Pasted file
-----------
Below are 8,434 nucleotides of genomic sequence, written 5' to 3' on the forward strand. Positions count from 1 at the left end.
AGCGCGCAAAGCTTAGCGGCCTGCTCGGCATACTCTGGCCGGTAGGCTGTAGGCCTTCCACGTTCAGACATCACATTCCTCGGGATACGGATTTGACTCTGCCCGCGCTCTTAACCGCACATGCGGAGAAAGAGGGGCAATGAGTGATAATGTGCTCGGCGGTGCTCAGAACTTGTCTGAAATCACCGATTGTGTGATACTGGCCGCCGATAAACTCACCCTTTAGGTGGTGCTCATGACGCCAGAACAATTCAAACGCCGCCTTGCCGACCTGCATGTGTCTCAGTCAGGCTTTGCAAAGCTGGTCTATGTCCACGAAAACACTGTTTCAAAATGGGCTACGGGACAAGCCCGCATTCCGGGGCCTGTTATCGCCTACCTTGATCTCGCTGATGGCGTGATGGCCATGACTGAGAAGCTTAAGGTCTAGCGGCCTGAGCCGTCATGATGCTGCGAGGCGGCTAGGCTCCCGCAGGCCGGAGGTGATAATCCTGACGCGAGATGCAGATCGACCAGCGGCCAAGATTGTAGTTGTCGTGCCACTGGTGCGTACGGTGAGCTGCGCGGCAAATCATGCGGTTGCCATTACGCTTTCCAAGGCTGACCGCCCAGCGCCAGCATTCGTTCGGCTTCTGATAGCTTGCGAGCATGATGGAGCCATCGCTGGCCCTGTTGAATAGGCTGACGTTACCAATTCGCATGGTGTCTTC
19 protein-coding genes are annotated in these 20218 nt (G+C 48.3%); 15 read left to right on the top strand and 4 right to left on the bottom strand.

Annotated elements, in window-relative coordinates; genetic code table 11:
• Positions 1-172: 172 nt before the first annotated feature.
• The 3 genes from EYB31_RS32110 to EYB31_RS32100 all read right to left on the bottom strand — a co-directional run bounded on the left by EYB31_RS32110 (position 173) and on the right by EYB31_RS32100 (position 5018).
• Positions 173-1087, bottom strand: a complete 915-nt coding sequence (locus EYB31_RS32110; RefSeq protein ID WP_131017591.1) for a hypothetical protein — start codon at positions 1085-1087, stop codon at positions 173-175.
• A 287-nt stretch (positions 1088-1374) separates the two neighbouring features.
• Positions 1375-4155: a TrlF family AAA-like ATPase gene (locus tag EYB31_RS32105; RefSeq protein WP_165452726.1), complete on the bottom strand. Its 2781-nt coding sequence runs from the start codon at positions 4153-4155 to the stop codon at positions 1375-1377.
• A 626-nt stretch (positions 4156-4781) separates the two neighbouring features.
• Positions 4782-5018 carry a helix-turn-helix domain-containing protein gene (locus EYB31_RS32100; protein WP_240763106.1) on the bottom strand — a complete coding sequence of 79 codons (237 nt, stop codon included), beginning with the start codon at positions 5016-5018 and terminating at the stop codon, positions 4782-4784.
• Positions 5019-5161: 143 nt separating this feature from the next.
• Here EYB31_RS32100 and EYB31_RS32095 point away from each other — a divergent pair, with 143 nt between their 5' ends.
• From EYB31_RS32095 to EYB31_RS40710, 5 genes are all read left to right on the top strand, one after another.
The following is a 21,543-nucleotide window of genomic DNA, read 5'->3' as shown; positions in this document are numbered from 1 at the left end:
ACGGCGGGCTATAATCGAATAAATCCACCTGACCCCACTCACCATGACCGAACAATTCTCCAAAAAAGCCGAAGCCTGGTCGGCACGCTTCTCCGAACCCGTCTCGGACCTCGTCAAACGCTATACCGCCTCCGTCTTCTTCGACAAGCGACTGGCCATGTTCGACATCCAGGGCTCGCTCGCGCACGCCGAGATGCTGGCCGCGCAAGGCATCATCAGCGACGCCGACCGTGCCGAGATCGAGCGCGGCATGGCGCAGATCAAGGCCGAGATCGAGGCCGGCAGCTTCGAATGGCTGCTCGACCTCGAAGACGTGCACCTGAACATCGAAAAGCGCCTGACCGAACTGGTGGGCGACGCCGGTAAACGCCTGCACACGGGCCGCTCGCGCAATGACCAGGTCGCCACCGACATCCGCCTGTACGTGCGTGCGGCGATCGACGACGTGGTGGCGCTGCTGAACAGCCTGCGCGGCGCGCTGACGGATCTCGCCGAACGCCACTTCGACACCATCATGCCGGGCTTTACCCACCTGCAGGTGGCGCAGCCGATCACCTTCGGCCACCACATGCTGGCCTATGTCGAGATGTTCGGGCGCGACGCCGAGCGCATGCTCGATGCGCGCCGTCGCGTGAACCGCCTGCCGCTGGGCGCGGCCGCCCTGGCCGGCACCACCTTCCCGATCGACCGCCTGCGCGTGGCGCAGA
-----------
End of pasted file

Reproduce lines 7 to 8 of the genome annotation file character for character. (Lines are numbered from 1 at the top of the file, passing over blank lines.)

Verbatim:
• Positions 173-1087, bottom strand: a complete 915-nt coding sequence (locus EYB31_RS32110; RefSeq protein ID WP_131017591.1) for a hypothetical protein — start codon at positions 1085-1087, stop codon at positions 173-175.
• A 287-nt stretch (positions 1088-1374) separates the two neighbouring features.